Background: Cognitive decline is a major threat to the elderly, which can be expected to accelerate as life expectancy increases. Extensive evidence indicates cardiovascular risk factors (CVRFs) are also associated with an increased risk of cognitive decline. This evidence, however, comes from samples predominantly under age 75. Findings from our group and others suggest that relationships between high levels of CVRFs with poor cognitive outcomes may be diminished or reversed in older samples. Thus, such risk factors might be useful as indicators for successful cognitive aging - maintaining intact cognition into old age despite a high risk of cognitive decline. For example, in cross-sectional analyses, our group has found provocative associations of greater levels of the C-reactive protein (CRP) - a marker for inflammation associated with cognitive decline in the younger elderly - with better, not worse, memory in very old (75+ years) subjects, and also with lower risk for dementia in their family members. The e4 allele of the APOE gene is conclusively associated with increased risk for cognitive decline and AD, but this association diminishes with increasing age. This interaction of APOE-e4 and age may also be interpreted as a stronger association of age with cognitive decline for those without the APOE-e4 allele. Similar provocative interactions with age have been observed with several other CVRFs - total cholesterol, hemoglobin A1c, systolic blood pressure, and ejection fraction, a direct measure of heart function. Methods: We will study very old, cognitively intact, community-dwelling, male Veterans recruited from the James J. Peters Veterans Affairs Medical Center. Some of the subjects have already been consented, assessed for CVRFs and cognition at baseline, and followed cognitively at least once. We will continue to follow these subjects cognitively, and supplement them by recruiting additional very old Group 1 scores Veterans. We will focus on five baseline CVRFs as predictors of longitudinal cognitive change. Objectives:
Aim 1 assesses total cholesterol, CRP, hemoglobin A1c, ejection fraction, systolic blood pressure as predictors of the rate of longitudinal cognitive decline. We hypothesize that putatively high risk baseline levels of CVRFs will be associated with a lower rate of decline of memory function.
Aim 2 compares these associations for subjects over age 85 at entry (oldest-old) with those between age 75-84 (moderately-old). We hypothesize that baseline CVRF levels associated with greater cardiovascular risk in the young elderly will be associated with lower rates of decline of memory function in the oldest old than the moderately old.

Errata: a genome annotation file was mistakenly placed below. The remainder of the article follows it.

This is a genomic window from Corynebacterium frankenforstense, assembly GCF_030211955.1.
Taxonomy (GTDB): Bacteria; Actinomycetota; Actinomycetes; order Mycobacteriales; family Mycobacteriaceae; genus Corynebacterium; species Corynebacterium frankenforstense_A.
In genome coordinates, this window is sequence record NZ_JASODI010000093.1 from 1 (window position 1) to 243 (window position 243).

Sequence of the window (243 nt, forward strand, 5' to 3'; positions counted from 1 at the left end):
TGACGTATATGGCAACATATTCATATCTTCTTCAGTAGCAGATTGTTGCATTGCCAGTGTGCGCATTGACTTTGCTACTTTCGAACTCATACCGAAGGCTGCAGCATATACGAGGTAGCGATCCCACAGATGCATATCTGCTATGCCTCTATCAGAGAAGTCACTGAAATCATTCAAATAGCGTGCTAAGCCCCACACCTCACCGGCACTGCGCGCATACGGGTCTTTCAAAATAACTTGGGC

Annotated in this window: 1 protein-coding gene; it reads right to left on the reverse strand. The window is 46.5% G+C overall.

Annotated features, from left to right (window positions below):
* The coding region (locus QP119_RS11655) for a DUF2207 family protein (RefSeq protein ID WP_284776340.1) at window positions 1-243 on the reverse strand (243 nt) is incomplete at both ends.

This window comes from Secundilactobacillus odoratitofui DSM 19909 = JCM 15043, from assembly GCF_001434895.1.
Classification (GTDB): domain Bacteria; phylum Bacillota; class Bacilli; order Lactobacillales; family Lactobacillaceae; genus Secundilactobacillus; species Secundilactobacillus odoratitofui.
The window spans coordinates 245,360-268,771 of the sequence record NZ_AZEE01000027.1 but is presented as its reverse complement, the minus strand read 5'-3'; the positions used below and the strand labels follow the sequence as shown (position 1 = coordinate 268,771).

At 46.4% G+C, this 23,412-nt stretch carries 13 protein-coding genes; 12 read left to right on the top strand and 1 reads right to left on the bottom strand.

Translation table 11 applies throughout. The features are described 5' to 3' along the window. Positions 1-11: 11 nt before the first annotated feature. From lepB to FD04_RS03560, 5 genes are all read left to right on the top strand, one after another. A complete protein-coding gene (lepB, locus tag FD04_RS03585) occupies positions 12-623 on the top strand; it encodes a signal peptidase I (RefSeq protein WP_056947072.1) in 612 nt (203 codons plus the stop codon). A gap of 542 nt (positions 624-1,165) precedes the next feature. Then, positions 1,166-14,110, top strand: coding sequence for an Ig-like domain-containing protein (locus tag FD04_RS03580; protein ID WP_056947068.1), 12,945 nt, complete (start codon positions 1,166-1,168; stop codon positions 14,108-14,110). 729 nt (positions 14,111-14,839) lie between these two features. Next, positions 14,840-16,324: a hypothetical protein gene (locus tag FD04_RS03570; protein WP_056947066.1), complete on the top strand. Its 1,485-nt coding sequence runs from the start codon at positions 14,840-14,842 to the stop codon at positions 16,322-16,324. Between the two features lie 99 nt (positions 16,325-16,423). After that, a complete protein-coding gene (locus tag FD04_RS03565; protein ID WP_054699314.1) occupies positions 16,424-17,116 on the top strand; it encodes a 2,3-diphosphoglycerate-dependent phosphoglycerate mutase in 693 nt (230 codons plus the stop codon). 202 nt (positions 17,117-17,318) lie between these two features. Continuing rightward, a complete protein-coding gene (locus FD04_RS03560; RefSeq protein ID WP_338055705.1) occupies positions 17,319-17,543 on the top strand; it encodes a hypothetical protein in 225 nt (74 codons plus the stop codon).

Aim 3 compares these associations by the presence or absence of the apoliprotein E4 allele. We hypothesize that baseline CVRF levels associated with greater cardiovascular risk in the young elderly will be associated with lower rates of decline of memory function in subjects without an APOE-e4 allele than in those with it. Public Health Implications: Since there are few studies focusing on very old males, this study will have major public health implications for elderly veterans, and the general population. Identifying subgroups with particularly high risk associated with CVRFs has the potential for targeting preventions against or treatments of cognitive decline. The innovation of this study is seeking predictors of cognitive success in very old male veterans who are high risk for impairment, which may lead to identification of protective or preventive factors.

Public Health Relevance

Cognitive decline is a major threat to Veterans, especially as life expectancy increases. Some cardiovascular risk factors (CVRFs) associated with increased risk of cognitive decline in samples under age 75 are diminished or even reversed in older samples. Most risk studies of the very elderly have predominantly female samples;this study of 75+ year old, cognitively intact male veterans is much more relevant to the VA mission. We will assess risk of cognitive decline associated with five CVRFs, and subjects over age 85 with those aged 75-84 years. Identifying CVRFs associated with particularly high risk of cognitive decline has the potential for targeting preventions against or treatments of cognitive decline. The innovation of this study is characterizing subgroups of the very elderly that are cognitively successful despite having CVRFs that suggest high risk for impairment. Identifying specific characteristics of such groups may lead to protective or preventive factors.

Agency
National Institute of Health (NIH)
Institute
Veterans Affairs (VA)
Type
Non-HHS Research Projects (I01)
Project #
1I01CX000900-01A1
Application #
8634652
Study Section
Mental Health and Behavioral Science B (MHBB)
Project Start
2014-01-01
Project End
2017-12-31
Budget Start
2014-01-01
Budget End
2014-12-31
Support Year
1
Fiscal Year
2014
Total Cost
Indirect Cost
Name
James J Peters VA Medical Center
Department
Type
DUNS #
040077133
City
Bronx
State
NY
Country
United States
Zip Code
10468